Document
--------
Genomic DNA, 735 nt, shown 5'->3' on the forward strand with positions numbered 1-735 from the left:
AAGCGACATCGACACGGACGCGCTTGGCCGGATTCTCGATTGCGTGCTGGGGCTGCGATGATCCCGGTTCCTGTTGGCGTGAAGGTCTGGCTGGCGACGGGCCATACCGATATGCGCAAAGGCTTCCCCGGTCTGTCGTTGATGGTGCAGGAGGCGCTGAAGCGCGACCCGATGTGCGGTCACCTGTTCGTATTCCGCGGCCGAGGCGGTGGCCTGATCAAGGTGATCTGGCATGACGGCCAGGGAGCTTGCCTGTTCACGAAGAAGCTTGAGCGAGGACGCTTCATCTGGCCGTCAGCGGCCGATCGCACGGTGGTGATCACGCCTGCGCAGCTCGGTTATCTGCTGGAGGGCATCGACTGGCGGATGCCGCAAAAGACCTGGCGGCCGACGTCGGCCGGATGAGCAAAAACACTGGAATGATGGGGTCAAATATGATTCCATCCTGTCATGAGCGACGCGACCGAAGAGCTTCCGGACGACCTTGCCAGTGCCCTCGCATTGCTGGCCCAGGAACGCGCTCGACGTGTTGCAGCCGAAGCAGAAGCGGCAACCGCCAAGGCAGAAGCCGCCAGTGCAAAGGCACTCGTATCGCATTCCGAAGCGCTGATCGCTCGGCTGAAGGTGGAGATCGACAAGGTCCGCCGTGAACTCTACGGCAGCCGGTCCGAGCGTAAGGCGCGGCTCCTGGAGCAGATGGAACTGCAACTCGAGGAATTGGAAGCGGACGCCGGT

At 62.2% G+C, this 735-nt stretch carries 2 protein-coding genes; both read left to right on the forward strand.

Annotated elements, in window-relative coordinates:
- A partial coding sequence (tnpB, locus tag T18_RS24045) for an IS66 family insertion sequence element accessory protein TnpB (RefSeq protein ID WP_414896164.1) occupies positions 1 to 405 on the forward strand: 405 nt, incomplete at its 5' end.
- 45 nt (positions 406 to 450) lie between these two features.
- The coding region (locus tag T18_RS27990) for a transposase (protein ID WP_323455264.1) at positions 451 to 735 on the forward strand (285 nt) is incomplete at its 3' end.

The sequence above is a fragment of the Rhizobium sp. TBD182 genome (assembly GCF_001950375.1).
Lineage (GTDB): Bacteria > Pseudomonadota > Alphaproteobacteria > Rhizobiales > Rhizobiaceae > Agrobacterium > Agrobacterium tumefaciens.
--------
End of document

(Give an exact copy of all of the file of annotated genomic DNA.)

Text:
Genomic DNA, 735 nt, shown 5'->3' on the forward strand with positions numbered 1-735 from the left:
AAGCGACATCGACACGGACGCGCTTGGCCGGATTCTCGATTGCGTGCTGGGGCTGCGATGATCCCGGTTCCTGTTGGCGTGAAGGTCTGGCTGGCGACGGGCCATACCGATATGCGCAAAGGCTTCCCCGGTCTGTCGTTGATGGTGCAGGAGGCGCTGAAGCGCGACCCGATGTGCGGTCACCTGTTCGTATTCCGCGGCCGAGGCGGTGGCCTGATCAAGGTGATCTGGCATGACGGCCAGGGAGCTTGCCTGTTCACGAAGAAGCTTGAGCGAGGACGCTTCATCTGGCCGTCAGCGGCCGATCGCACGGTGGTGATCACGCCTGCGCAGCTCGGTTATCTGCTGGAGGGCATCGACTGGCGGATGCCGCAAAAGACCTGGCGGCCGACGTCGGCCGGATGAGCAAAAACACTGGAATGATGGGGTCAAATATGATTCCATCCTGTCATGAGCGACGCGACCGAAGAGCTTCCGGACGACCTTGCCAGTGCCCTCGCATTGCTGGCCCAGGAACGCGCTCGACGTGTTGCAGCCGAAGCAGAAGCGGCAACCGCCAAGGCAGAAGCCGCCAGTGCAAAGGCACTCGTATCGCATTCCGAAGCGCTGATCGCTCGGCTGAAGGTGGAGATCGACAAGGTCCGCCGTGAACTCTACGGCAGCCGGTCCGAGCGTAAGGCGCGGCTCCTGGAGCAGATGGAACTGCAACTCGAGGAATTGGAAGCGGACGCCGGT

At 62.2% G+C, this 735-nt stretch carries 2 protein-coding genes; both read left to right on the forward strand.

Annotated elements, in window-relative coordinates:
- A partial coding sequence (tnpB, locus tag T18_RS24045) for an IS66 family insertion sequence element accessory protein TnpB (RefSeq protein ID WP_414896164.1) occupies positions 1 to 405 on the forward strand: 405 nt, incomplete at its 5' end.
- 45 nt (positions 406 to 450) lie between these two features.
- The coding region (locus tag T18_RS27990) for a transposase (protein ID WP_323455264.1) at positions 451 to 735 on the forward strand (285 nt) is incomplete at its 3' end.

The sequence above is a fragment of the Rhizobium sp. TBD182 genome (assembly GCF_001950375.1).
Lineage (GTDB): Bacteria > Pseudomonadota > Alphaproteobacteria > Rhizobiales > Rhizobiaceae > Agrobacterium > Agrobacterium tumefaciens.